The blacksmithing and farrier trades are some of the few kinds of work left in the world that use equipment to which the words “disposable,” or “planned obsolescence” don’t seem to apply. I mean, I guess you can upgrade a knife, but only so much.
The tools of your trade were built to last. That’s why you pay so-o-o-o-o much money for them. So you know you should take excellent care of them. Of course you know. But tools are one of those things that are so basic to the farrier’s job that they’re easy to ignore until something goes wrong with them. Here are just a few tips and reminders for taking care of your equipment so it can go the distance.
Follow manufacturers’ instructions so you’re always using the forge as it was designed to work. This is a super boring tip, but it’s also probably the best thing you can do to prolong your forge’s life.
Replace the liner when it becomes thinner than 1 inch to keep your forge properly insulated. Replacements should be available from the manufacturers.
Regularly check all hoses, electrical cords, gauges and valves for wear and tear, and replace as necessary.
Keep the forge clean of carbon buildup with welding tip cleaners. The forge can be blown out with an air compressor, or cleaned out with a brush.
Select the anvil that’s right for the job you’re doing. The weight, shape of the horn and the design should be functional so you’re always working with it and not against it.
Keep the anvil in good shape – if there are nicks on the face, chips on the edges or welding residue building up on it, chances are much higher that if you have a misstrike, you will also have small but dangerous projectiles chipping off of it.
Warm up the face of your anvil before using it (or try to keep it warm). Warm anvils are less susceptible to stress damage than cold ones. You can try heating up a piece of steel and placing it on the face of the anvil for a couple of minutes until the whole anvil face is warm.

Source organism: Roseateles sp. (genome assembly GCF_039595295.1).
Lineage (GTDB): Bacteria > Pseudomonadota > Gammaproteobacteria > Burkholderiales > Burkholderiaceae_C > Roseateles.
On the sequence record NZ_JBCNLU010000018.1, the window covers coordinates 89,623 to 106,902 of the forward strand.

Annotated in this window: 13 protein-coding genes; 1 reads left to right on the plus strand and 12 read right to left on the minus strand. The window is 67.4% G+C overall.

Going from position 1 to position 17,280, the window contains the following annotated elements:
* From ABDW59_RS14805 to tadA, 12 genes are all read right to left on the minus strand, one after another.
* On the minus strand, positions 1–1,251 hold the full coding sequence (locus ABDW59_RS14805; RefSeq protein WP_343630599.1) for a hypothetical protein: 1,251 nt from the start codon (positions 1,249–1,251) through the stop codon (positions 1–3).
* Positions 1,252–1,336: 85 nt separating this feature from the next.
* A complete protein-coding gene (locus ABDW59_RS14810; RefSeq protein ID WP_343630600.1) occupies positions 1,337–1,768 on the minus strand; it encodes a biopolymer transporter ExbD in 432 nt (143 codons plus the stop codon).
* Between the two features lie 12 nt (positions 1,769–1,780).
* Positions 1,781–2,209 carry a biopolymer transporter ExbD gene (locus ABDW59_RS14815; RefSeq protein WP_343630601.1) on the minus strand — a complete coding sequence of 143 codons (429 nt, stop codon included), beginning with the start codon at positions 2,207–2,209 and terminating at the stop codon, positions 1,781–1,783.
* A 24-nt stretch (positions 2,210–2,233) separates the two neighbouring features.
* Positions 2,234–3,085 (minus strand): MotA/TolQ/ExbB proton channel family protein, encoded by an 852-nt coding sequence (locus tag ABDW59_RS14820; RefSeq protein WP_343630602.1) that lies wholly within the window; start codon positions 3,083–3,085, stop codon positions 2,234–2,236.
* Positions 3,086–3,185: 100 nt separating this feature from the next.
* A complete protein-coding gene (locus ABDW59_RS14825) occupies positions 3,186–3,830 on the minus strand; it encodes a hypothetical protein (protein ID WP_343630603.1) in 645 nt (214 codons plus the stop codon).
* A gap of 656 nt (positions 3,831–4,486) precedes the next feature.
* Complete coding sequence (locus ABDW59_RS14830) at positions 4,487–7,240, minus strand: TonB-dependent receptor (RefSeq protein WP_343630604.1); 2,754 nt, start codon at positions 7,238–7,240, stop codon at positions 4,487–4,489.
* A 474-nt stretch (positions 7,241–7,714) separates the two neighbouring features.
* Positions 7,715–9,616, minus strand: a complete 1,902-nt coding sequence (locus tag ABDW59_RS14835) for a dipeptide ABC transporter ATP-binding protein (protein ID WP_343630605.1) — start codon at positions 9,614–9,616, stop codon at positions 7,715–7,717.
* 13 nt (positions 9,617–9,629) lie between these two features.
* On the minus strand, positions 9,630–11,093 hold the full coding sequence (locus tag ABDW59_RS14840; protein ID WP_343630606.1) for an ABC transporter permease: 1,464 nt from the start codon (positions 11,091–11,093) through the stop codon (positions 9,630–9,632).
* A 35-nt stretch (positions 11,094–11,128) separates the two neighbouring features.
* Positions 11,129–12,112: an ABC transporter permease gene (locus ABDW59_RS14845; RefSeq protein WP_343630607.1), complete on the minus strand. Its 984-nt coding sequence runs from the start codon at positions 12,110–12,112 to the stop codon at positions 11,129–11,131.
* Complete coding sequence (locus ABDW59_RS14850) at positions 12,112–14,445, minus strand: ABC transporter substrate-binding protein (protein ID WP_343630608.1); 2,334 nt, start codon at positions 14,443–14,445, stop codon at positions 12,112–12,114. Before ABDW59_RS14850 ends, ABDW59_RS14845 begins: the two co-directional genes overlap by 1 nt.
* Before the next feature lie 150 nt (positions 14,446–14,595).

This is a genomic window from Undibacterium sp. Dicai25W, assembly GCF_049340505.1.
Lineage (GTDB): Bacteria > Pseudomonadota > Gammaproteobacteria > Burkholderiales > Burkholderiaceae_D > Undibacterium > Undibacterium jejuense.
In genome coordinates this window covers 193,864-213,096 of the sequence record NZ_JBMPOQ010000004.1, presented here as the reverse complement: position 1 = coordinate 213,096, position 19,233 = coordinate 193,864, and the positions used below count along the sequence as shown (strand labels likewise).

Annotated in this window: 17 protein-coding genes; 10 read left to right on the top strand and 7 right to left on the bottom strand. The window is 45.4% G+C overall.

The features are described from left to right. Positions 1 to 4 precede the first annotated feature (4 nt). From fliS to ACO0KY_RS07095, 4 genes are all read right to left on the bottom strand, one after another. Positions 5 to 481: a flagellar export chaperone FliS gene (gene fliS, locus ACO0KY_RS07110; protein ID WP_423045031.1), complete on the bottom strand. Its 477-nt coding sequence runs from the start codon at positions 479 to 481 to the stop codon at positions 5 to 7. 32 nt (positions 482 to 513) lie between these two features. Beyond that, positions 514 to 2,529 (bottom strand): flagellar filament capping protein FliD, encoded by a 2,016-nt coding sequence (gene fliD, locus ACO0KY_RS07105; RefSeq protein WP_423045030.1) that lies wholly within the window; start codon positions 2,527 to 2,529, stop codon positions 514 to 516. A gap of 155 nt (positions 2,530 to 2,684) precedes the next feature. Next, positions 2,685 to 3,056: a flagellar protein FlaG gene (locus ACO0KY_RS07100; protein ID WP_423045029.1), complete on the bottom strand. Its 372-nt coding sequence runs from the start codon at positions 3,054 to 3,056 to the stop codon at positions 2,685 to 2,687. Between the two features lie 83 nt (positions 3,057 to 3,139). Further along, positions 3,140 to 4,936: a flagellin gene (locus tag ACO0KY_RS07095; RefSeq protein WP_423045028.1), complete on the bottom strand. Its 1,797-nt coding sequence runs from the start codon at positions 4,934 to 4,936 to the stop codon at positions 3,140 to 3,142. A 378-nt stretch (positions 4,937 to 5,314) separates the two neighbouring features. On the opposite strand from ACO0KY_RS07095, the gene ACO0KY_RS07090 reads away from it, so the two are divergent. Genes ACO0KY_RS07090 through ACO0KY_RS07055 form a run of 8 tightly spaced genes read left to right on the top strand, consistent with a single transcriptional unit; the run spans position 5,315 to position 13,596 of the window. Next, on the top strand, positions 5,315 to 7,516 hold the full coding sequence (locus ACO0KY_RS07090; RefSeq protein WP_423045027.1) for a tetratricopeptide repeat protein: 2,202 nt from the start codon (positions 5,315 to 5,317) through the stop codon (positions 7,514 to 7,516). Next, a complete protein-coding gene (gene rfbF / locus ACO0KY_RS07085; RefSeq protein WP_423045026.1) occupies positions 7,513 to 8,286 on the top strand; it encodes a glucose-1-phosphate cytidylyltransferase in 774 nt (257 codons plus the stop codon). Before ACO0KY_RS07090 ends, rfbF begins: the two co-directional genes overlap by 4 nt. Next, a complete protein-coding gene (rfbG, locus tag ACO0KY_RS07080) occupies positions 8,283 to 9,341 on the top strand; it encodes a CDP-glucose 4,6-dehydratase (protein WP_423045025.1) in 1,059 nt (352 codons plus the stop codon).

Store your anvil under a cotton towel to absorb any moisture in the air and to keep dirt and grit from the face of it.
Make sure you’re using hammers lighter than 1/30 to 1/50 the weight of the anvil, and that you keep whatever you’re hammering in the centre of the anvil’s face or the thicker portions of the horns.
Don’t store things on your anvil, and keep it out of the damp. Treat with WD40 or wax to inhibit rust.
Keep knives sharp and avoid using them if they start to get dull. Dull knives are more dangerous for you, since you’ll have to put more pressure on them, and they’re more likely to get damaged.
Buff knives on a wheel to sharpen them.
Some suggest that carbon steel knives benefit from a light coat of a natural oil when they’re not in use to keep them from corroding.
Hammers and Other Tools
Pick tools that will allow you to use them correctly. They should fit easily to your hand and be a weight that’s easy for you to work with repeatedly.
Use a buffing wheel (often called a deburring wheel) to clean nippers and other tools. 1700-1800 rpm will give you the best results.
Use a wire brush to clean rasps. Hoof picks and screwdrivers can also work.
Spray tools with WD-40 if they’re still damp when you’re done work to draw out moisture.
Oil any tool with a hinge once a week, using 3-in-1 oil, but not too much of it. You want it to lubricate the hinge, not act like a magnet for every bit of dust and grit within a 12 foot radius. Not only is that really gross, but dirt puts a lot of wear and tear on the joints and surfaces of your tools.
Watch for the mushrooming heads that striking tools can get over the years, and grind the tools down when you see it developing. The tools will last longer, and you’ll avoid having the head of the tool fly apart on impact.
Wire brush cleanings can help keep tools free of rust and can help smooth out any burrs that develop.
If a handle gets slippery, try a light coat of beeswax or pine tar on it.
Handles should be kept smoothly sanded to prevent cracks and chips from developing. Also, nobody likes splinters.
Handles can also be oiled to keep them from getting too dried out and cracking.
The best way to ensure a long life for your tools is to clean them regularly and keep them in a box or other dry place where they can stay as clean as reasonably possible. No tool will last forever, but a little attention goes a long way to maintaining them. If only horses were this easy…